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Progressive Men of Western Colorado

This manuscript in it’s basic form is a volume of 948 biographies of prominent men and women, all leading citizens of Western Colorado. Western Colorado in this case covers the counties of: Archuleta, Chaffee, Delta, Eagle, Garfield, Gunnison, Hinsdale, La Plata, Lake, Mesa, Mineral, Moffat, Montezuma, Montrose, Ouray, Pitkin, Rio Blanco, Routt, San Juan, and San Miguel. Woven in the narratives of it’s people, however, is the story of Colorado. Initial expeditions by European settlers in this area were for trade with the Natives or as a throughfare to California further west. It wasn’t until one of those wagon trains came a man name of Ralston and he dipped his pan into a creek which would later bare his name and pulled out a troy ounce of gold, worth $5 at the time. A decade later, and other miners began to claim the land in the eastern Colorado area. Pushing ever westward in search of the golden dust they eventually found their way into western Coloado. Some of these miners would eventually settle in the area of their mines and became Colorado’s first residents. Some would have their claim luck out and would stay taking up other responsibilities such as ranching, politics, merchandising, etc. In these people’s lives became the story of Colorado – so while this volume is comprised almost solely of biographies, it is also comprised of the history of early Western Colorado. Click on the page number to view the biography. SurnameGivenMiddleView Bio BurgerFrankMPage 17 TaylorEdwardTPage 18 ZerbeAllenLPage 21 VeatchWilliamLPage 23 HarpHoraceSPage 24 GeorgeAlfredPage 25 BrownHoraceGPage 26 HeatonWilliamVPage 27 ThompsonBenjaminHPage 28 WatsonBenjaminKPage 29 SherwoodBenjaminPage 30 DicksonAmosJPage...

Peace Attempts with Western Prairie Indians, 1833

What was known as the Treaty of Dancing Rabbit Creek was entered into in Mississippi with the Choctaw Indians September 27, 1830;1 pursuant to the terms of the treaty, in 1832 the movement of the Choctaw to their new home between the Canadian and Red rivers was under way but they were in danger from incursions of the Comanche and Pani Picts2 or Wichita, and the Kiowa tribe, who came east as far as the Washita and Blue rivers; these Indians had also evinced a hostile attitude toward white citizens and had attacked and plundered Santa Fe traders, trappers, and other unprotected travelers. A party of twelve traders had left Santa Fe in December, 1832, under Judge Carr of Saint Louis for their homes in Missouri. Their baggage and about ten thousand dollars in specie were packed upon mules. They were descending the Canadian River when, near the present town of Lathrop in the Panhandle of Texas, they were attacked by an overwhelming force of Comanche and Kiowa Indians. Two of the men, one named Pratt, and the other Mitchell, were killed; and after a siege of thirty-six hours the survivors made their escape at night on foot, leaving all their property in possession of the Indians. The party became separated and after incredible hardship and suffering five of them made their way to the Creek settlements on the Arkansas and to Fort Gibson where they found succor. Of the other five only two survived. The money secured by the Indians was the first they had ever seen.3 Colonel Arbuckle on May 6, ordered4 a military force to Red...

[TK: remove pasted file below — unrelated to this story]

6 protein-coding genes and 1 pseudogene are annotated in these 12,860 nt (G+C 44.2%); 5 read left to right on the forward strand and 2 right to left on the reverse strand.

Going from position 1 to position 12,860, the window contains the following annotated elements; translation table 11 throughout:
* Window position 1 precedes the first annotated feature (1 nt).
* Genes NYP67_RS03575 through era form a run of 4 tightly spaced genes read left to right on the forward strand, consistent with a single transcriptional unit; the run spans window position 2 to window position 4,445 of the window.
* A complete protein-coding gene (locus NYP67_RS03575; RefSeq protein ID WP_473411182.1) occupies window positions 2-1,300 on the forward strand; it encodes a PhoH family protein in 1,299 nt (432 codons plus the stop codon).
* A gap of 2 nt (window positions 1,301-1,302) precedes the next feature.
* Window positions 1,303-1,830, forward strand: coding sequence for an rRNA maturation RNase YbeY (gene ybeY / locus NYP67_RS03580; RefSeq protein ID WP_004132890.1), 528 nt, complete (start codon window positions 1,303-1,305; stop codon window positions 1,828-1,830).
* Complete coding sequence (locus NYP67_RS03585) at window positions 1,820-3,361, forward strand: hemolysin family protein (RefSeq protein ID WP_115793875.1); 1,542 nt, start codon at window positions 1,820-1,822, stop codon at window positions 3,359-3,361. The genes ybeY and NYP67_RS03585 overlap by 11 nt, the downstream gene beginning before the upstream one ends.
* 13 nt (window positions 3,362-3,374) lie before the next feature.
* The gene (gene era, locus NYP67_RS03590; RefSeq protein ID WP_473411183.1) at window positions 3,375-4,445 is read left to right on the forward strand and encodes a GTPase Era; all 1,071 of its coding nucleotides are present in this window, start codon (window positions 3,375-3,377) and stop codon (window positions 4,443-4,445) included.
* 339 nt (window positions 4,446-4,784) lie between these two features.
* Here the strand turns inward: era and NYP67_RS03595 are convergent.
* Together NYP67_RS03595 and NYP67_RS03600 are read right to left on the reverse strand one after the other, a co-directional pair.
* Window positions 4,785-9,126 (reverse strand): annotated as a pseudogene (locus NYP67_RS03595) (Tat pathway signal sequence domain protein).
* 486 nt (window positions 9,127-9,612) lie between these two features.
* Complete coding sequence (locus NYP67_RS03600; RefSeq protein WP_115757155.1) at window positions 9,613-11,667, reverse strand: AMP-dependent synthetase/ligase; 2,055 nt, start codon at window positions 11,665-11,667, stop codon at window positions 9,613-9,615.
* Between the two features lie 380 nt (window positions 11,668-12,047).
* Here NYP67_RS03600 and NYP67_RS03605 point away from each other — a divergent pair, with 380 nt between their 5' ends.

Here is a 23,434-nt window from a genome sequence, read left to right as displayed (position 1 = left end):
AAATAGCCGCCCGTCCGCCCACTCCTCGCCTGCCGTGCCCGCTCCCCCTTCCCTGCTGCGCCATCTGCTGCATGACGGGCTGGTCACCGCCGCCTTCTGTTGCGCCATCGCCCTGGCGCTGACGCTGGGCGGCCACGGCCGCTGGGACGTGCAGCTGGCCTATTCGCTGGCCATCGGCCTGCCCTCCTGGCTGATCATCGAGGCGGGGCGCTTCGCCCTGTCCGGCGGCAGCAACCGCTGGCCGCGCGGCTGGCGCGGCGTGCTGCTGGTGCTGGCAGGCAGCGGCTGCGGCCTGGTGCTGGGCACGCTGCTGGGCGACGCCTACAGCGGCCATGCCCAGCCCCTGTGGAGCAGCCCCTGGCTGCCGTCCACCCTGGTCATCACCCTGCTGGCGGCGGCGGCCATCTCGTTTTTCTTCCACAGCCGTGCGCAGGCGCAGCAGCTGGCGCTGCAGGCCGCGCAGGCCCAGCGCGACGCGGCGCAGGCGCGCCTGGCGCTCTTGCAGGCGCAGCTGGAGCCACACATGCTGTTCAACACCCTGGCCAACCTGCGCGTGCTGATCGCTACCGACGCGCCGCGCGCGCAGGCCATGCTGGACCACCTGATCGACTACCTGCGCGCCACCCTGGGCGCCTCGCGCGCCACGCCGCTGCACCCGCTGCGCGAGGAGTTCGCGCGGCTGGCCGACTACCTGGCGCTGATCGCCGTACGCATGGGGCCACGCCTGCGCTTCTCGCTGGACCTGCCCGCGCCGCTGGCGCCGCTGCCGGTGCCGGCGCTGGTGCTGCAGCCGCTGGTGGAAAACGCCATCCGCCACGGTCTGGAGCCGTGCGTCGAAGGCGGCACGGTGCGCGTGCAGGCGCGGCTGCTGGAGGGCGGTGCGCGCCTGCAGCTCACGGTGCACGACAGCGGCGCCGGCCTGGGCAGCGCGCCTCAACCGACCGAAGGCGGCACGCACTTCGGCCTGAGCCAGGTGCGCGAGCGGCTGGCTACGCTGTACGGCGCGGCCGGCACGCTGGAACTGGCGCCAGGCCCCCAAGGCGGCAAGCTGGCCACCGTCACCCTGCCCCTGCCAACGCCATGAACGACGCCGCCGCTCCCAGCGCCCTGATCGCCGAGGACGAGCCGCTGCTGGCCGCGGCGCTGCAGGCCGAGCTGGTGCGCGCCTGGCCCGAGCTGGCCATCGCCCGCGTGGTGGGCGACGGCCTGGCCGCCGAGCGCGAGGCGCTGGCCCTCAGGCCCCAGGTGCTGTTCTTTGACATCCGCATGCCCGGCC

Washington Irving at Fort Gibson, 1832

The McIntosh Creeks had been located along Arkansas River near the Verdigris on fertile timbered land which they began at once to clear, cultivate, and transform into productive farms. The treaty of 1828 with the Cherokee gave the latter a great tract of land on both sides of Arkansas River embracing that on which the Creeks were located. This was accomplished by a blunder of the Government officials, in the language of the Secretary of War,1 “when we had not a correct knowledge of the location of the Creek Indians nor of the features of the country.” This situation produced much unhappiness and contention between the people of the two tribes. The Indians had other grievances, and the Creeks took the lead in calling the attention of the officials to their needs by the preparation of a memorial in which they complained of frequent attacks upon them by bands of wild Indians from the south and west of their location. They asked the Government to appoint a commission to meet with them for the redress of their wrongs, and to call a council of the different tribes for the adoption of measures to establish peace and security in their new home. The Creek memorial and a long report by the Secretary of War on February 16, 1832, were transmitted to Congress by President Jackson,2 who recommended that three commissioners be appointed as requested in the memorial, and recommended by the Secretary. It appeared from the report of the Secretary of War that there were then west of the Mississippi twenty-five hundred Creeks, six thousand Choctaw, thirty-five hundred Cherokee and...

Establishment of Fort Gibson in 1824